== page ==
Cohen’s d for 2×2 anova interaction [duplicate]

I would like to calculate Cohen’s d for 2×2 ANOVA interaction (nationality: Germany, France; gender: male, female).

Someone asked similar question earlier (Cohen’s d for 2×2 interaction), and got an advise to calculate Cohen’s d using (a1 – b1) – (a2 – b2) as a numerator and the square root of the MSE from the ANOVA as a denominator.

Could someone please tell me a reference, where I could find more information how to calculate Cohen’s d using this formula? I really cannot find any. What would a1, a2, b1 and b2 be in my case?

Answer

Edit: I see that I missed a key part of the question, which is your confusion about what a1, a2, b1, and b2 actually are. These refer to the 4 cell means in the 2×2 design. Imagine that subjects get randomly assigned twice: first to either condition a or condition b, and then to either condition 1 or condition 2. So each subjects ends up in either group a1, a2, b1, or b2. In what I wrote below, I use these labels as shorthand to refer to the group means rather than the groups themselves (as in the previous advice you received).

Actually I think it is more appropriate to use
$$
d=\frac{(a1-b1)-(a2-b2)}{2\sigma}
$$
rather than the definition you mentioned. I covered this on my blog a few months back (LINK) but I’ll cover the basic argument again here.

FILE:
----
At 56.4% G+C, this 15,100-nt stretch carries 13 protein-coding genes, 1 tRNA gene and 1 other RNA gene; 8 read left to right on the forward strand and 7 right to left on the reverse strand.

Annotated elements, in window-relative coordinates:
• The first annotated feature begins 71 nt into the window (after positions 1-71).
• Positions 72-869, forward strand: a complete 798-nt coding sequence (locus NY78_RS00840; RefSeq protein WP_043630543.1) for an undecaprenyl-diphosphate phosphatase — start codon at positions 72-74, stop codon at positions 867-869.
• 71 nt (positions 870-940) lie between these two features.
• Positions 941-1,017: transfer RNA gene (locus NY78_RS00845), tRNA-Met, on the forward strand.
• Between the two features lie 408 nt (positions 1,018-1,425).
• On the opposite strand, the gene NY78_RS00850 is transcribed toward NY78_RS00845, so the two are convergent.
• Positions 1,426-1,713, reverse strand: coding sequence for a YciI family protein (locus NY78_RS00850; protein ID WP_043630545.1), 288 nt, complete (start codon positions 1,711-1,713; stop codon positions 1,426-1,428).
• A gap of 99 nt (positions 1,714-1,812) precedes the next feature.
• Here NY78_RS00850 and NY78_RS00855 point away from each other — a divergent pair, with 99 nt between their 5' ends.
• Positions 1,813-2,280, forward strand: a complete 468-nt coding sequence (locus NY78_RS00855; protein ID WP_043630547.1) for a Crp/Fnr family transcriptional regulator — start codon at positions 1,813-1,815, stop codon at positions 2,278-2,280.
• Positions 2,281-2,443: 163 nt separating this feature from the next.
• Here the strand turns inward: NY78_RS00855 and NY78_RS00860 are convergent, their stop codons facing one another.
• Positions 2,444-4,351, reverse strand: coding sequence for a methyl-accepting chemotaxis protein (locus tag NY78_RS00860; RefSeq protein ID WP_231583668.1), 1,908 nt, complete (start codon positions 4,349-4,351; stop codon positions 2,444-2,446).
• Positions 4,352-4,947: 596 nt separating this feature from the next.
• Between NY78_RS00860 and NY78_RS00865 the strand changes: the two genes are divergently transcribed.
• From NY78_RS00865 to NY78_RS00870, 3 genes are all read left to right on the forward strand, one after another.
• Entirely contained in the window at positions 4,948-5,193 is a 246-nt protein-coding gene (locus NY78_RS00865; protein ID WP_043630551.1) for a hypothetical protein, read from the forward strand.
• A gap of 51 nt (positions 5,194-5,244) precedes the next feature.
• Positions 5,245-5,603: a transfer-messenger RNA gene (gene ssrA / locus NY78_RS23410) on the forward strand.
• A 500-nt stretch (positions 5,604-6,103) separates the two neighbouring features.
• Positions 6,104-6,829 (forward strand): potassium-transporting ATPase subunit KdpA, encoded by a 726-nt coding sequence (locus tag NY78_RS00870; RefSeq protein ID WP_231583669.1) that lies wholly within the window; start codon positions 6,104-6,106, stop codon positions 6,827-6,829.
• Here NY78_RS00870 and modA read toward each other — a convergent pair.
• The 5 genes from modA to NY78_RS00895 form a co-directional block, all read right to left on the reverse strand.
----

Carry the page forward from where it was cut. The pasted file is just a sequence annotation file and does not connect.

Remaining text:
If we take your numerator and distribute the implicit $-1$, we see that it equals
$$
a1-b1-a2+b2=(+1)a1 + (-1)a2 + (-1)b1 + (+1)b2.
$$
The key here is to realize that this is still a comparison between two group means, just like in the classical definition of Cohen’s d. We are comparing the a1 and b2 groups (which have coefficients of +1 in the above sum) against the a2 and b1 groups (which have coefficients of -1). So the two relevant means to use in computing d are the mean of the a1 and b2 means, $\mu_1=\frac{a1+b2}{2}$, and the mean of the a2 and b1 means, $\mu_2=\frac{a2+b1}{2}$. This gives us
$$
d=\frac{\mu_1-\mu_2}{\sigma}=\frac{\frac{a1+b2}{2}-\frac{a2+b1}{2}}{\sigma}=\frac{(a1-b1)-(a2-b2)}{2\sigma}.
$$
I think that this is the most natural extension of the classical Cohen’s d to a 2×2 interaction effect.

If you’re not convinced yet, see my blog comment (HERE) for some further arguments for why this should be preferred over the effect size definition that you mentioned.

Attribution
Source : Link , Question Author : Mary , Answer Author : Jake Westfall

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